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Blue Cross Blue Shield plans ACA exits in two states

by Thomas Dworetzky , Contributing Reporter
The Affordable Care Act's coverage faces another challenge as Blue Cross and Blue Shield announced it will pull out of three markets in Tennessee and Nebraska in 2017.

In taking the dramatic steps it joins Aetna, Humana and United Healthcare, all of which are also looking to cut back involvement in some markets next year.

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“We cannot take another hit,” Steve Martin, Blue Cross CEO, told the Omaha World-Herald. “We are very hopeful and will work with federal regulators with positive intent and try to be back in the marketplace next year. But if the markets are worse or don’t change, we can’t guarantee we’ll be back.”

BCBS has only about 20,000 policies for the individual exchange out of the 750,000 in the state. But those have led to $140 million worth of losses from 2014 to the present – and could have led to $250 million if the insurer had stayed in the marketplace through 2017. BCBS's coverage of employee groups, Medicare and Medicaid and other pre-ACA policies will remain unchanged. Higher benefit BCBS policies in the state obtained outside of the exchanges will also be dropped as they have been losing money, the company told the paper.

“We had to think long and hard about the effect on our company,” Blue Cross President Lew Trowbridge told the publication. “I mean, enough’s enough, and $140 million is a lot of money to us. We don’t see it ending, so we have to take corrective action now, as much as it pains us.”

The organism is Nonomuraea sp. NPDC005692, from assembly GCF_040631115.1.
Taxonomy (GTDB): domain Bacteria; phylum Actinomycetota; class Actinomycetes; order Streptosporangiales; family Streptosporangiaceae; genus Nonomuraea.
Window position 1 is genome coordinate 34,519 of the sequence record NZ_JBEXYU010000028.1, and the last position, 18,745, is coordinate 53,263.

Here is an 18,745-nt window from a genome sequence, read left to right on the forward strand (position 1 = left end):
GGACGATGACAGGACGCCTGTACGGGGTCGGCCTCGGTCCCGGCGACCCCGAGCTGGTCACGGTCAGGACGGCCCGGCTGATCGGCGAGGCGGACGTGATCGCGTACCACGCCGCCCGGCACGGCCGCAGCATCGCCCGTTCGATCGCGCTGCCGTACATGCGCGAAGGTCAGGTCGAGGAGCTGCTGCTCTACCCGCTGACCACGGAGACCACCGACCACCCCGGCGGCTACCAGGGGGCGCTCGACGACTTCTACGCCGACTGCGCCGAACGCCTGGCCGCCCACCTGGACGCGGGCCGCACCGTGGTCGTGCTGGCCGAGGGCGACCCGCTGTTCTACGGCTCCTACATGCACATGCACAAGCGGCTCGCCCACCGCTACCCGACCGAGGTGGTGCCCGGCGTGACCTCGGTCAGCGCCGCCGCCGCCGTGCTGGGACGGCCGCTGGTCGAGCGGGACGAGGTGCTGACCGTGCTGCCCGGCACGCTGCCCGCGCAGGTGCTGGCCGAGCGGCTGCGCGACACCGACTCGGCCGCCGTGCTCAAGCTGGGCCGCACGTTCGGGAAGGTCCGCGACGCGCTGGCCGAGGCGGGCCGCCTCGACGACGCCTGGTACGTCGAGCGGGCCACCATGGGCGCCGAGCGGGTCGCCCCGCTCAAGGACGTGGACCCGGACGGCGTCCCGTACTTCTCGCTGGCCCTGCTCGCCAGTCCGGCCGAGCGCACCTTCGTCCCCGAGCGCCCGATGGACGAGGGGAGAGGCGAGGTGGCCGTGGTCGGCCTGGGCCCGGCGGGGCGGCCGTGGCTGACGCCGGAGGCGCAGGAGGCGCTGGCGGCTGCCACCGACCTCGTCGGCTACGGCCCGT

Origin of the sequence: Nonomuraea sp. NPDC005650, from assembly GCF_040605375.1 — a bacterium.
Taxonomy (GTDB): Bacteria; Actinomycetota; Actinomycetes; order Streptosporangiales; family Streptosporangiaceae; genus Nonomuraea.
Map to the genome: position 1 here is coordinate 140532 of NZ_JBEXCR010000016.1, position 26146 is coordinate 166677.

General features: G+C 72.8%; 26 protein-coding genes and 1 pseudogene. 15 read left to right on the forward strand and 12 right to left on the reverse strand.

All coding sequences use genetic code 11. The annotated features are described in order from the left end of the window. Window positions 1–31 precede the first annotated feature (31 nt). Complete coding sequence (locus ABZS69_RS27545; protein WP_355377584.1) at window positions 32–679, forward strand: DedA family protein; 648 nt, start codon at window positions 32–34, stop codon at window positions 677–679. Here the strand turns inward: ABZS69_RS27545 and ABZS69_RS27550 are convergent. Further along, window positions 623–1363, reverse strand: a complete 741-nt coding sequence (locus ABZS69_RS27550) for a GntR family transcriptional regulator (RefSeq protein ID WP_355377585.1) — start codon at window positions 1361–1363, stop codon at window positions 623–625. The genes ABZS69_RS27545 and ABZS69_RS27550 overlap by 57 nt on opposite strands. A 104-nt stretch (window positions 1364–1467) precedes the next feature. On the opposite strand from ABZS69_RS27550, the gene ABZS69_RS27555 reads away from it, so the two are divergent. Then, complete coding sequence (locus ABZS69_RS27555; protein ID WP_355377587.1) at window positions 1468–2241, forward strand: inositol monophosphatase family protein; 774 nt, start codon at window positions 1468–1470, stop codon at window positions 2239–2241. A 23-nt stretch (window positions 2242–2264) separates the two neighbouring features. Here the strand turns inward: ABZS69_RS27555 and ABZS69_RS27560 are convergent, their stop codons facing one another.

One of the main issues raised by Martin is that the law lets people buy insurance just prior to needing high-cost treatments and then drop coverage.

“We believe the Affordable Care Act can be fixed, and we hope, post-presidential election, that whoever gets elected president and whoever is leading both sides of the aisle [in Congress] will come together and concentrate on making some fixes on this,” he stressed.

Research has demonstrated that the ACA works best in those states in which lawmakers expanded Medicaid – which Nebraska refused to do.

In Tennessee, the insurer is leaving the three largest exchanges – Nashville, Memphis and Knoxville. Calling the move “an extremely difficult but necessary decision," Roy Vaughn, chief communications officer of BCBS in Tennessee, told the Tennessean that, "In our rate request we took great care to close the gap between premiums and costs. We feel like we’ve adequately addressed that, but uncertainties at the federal level could still put us in a loss position even if our experience with the group is better and our rates better reflect our medical costs.”
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